They say, men are from Mars and women are from Venus. Does it look like any of us care, when it comes to relationship advice for women? Irrespective or our origins, the fact remains, that we women need an advice on how to deal with a man, especially when it comes to a romantic relationship. In my opinion, women have higher emotional intelligence than men, but despite that, sometimes they can be at their wits end because of a man's confusing behavior. So, after a great deal of writings on relationships, here's an exclusive piece of work just for women. The relationship advice for women will be put forward by commonly asked questions.
Relationship Advice for Women
Q1: I hate the dating games that men play. I don't know how to deal with momentary flings or someone who gets too clingy?
As a relationship advice and dating advice for women in the real world, I would like to say there is no one out there with lots of time to know what you want.
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Dating Tips for Women
Dating Tips for Girls
Q2: My husband never bothers to listen to what I have got to say. Neither does he take any decisions around the house. How am I to know what he wants?
From the olden times of your grand-mother to your mother and now to yours, the situation to men being indecisive about home affairs has remained the same. This stems from the fact, that the primal instinct of men is to be a protector, provider and possessor. And the role of a woman, is that of a 'homemaker' (sorry, if I am getting too cynical). It's with these instincts that we act as a couple. Thus, when it comes to taking a decision regarding home affairs, he will always respect your decision, support it and will help you if it's not wrong. That's exactly what he will do, because that's exactly what he wants. The other problem of not being a listener is rooted in the fact, that men procrastinate. Yes, they need to be pushed a little, but not nagged.
Q3: I am seeing this guy for a month and I've always stopped him from getting to the third base. I am scared things will get further than that. How do I tell him my dilemma?
Hmmm...we all go though this. Don't we? The 'right time' may be right there in front of us, but certainty of it, is always uncertain. As relationship advice for girls, especially below 18, I suggest, keep this moment for later, when you are aware of what you are doing. Right now 18 may just seem a number to you, but trust me, you will ripe in your understanding with years that pass by. For girls above the age of 18, there is nothing wrong in feeling the way you are feeling. He may be coming on too strong for you, but stop him there, talk it out to him, share your fears and things will workout. If he really cares for you, he will understand you.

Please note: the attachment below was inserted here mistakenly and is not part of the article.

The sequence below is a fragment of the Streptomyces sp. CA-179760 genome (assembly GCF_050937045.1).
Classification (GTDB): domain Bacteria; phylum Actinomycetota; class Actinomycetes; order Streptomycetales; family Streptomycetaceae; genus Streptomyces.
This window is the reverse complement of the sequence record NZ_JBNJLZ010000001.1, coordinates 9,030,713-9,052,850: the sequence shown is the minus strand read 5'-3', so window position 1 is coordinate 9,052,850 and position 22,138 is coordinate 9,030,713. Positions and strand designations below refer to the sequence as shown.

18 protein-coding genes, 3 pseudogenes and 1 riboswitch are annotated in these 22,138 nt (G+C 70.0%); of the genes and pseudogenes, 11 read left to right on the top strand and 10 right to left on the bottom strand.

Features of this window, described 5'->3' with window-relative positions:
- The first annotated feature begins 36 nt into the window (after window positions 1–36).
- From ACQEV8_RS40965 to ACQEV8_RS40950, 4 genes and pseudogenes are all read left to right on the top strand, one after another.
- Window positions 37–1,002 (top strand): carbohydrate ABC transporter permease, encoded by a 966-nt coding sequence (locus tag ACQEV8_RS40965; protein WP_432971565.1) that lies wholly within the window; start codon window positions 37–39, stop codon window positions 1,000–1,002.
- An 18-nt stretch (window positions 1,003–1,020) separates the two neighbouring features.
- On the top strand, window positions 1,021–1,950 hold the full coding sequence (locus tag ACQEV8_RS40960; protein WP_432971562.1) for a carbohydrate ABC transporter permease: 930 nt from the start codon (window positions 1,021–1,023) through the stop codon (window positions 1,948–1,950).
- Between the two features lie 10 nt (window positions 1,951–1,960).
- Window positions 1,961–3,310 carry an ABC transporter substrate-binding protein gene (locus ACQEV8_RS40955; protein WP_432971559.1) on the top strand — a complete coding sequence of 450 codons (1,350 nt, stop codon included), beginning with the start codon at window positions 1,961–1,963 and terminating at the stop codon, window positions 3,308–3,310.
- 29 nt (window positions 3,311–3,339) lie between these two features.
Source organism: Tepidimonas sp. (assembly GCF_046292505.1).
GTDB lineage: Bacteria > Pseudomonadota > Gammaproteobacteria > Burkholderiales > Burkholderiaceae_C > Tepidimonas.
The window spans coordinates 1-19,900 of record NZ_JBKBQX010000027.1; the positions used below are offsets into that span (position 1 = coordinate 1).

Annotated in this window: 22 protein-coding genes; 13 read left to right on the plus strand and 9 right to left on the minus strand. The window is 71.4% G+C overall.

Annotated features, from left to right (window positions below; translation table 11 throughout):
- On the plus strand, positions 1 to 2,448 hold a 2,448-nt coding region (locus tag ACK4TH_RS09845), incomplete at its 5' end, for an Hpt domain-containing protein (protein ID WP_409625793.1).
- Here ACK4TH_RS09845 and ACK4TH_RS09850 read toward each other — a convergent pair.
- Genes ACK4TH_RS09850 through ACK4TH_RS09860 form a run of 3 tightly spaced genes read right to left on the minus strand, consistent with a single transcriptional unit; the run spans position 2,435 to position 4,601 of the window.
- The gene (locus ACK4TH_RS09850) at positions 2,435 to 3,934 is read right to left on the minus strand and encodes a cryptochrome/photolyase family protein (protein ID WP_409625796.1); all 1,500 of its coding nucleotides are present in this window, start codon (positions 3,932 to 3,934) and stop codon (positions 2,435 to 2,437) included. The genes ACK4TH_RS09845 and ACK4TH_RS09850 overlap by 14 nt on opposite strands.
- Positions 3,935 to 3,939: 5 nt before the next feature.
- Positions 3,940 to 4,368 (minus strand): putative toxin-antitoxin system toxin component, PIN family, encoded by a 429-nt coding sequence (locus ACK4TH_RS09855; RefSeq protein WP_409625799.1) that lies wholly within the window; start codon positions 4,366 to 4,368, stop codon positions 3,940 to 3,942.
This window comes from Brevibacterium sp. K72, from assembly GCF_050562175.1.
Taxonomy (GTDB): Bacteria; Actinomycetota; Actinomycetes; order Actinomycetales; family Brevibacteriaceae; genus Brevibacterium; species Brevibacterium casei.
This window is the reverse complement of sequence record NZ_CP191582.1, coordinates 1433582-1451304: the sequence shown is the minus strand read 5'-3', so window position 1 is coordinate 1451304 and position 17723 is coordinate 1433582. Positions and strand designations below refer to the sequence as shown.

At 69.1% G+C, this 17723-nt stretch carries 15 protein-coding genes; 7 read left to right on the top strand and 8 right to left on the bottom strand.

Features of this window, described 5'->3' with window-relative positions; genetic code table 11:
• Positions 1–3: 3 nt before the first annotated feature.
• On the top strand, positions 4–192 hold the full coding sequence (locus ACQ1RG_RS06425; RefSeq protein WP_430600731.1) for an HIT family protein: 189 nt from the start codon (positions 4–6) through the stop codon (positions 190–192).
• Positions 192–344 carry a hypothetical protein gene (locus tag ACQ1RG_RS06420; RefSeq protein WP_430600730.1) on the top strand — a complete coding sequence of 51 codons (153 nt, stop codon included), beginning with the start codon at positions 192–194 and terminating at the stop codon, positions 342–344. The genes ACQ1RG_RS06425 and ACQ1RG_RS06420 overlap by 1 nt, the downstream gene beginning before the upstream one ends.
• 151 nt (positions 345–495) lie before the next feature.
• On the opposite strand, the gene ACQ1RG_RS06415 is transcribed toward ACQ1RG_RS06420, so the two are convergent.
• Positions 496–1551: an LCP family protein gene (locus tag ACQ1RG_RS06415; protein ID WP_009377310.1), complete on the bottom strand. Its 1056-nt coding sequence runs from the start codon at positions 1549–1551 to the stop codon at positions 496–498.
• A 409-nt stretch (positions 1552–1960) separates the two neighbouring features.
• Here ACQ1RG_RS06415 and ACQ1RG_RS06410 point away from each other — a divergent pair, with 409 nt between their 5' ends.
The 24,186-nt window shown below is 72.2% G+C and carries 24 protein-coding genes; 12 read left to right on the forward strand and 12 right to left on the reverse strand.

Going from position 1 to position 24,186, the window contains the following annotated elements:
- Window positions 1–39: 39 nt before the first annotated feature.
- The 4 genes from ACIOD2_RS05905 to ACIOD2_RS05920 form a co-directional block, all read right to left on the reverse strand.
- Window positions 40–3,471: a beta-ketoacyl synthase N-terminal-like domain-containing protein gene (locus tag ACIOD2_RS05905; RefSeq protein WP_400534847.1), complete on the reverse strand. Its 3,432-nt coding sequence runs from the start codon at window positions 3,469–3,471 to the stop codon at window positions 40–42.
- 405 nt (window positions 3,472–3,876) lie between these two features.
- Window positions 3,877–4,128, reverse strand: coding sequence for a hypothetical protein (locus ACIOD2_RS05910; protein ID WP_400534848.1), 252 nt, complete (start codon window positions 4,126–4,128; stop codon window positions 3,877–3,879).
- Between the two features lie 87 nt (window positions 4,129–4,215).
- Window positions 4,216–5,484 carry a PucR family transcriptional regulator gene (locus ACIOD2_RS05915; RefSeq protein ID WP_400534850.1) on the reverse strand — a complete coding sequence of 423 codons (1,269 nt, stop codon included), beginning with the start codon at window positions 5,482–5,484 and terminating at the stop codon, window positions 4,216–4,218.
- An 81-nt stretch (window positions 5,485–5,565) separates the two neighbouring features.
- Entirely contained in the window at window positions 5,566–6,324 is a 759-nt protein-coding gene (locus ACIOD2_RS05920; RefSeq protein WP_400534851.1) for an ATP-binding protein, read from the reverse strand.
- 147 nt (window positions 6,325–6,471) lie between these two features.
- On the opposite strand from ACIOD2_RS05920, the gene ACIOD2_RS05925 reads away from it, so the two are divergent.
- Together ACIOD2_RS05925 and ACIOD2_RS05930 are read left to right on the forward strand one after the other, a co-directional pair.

Q4: I work beyond my office hours. Sometimes I pull 15 hours of work a day. Post work, I get too tired to attend to my domestic affairs. My husband gets irritated with me and we get into regular fights. I am scared this will affect our bond and children too. Please help.
I completely understand your situation, dear reader. What women need to know about men, is, that they are just like kids. They want to be pampered, be (extra) cared for, heard, loved and attended too. Your long working hours is making your husband miss you, more than he should. Missing your partner, to a certain level is important, as too much familiarity begins to breed boredom. But 15 hours of work is draining you out, which is taking a toll on him and in turn reflecting on your kids. As an honest relationship advice for women, communicate your situation to your husband and let him know that at the moment, it's not possible to put your profession in a backseat. At the same time, try and take a weekend off and go out on a weekend getaway with your family, then let me know how the situation improves.
Q5: My guy has failed to see me as a respectable individual in the past two years. Our relationship has taken an abusive turn. I love him a lot and I am still hoping for a change. Am I right?
Respect is the first premise of any relationship. If your guy has failed to learn such a simple thing in two years, then I've got to say, call it quits. Relationship advice to break up comes as a last resort, but if the other person is unwilling all the while, to make it work, then why waste time in hoping for a change all the while? I understand that you love him. But, the truth remains, love is just one factor of having a healthy relationship. With all due respect to him, end it on a good note and thank him for teaching you things like patience (for tolerating him), virtue of self reliance and ability to understand your emotions, and move out of the relationship. With so many positive changes in you, surely you will find somebody worth much more.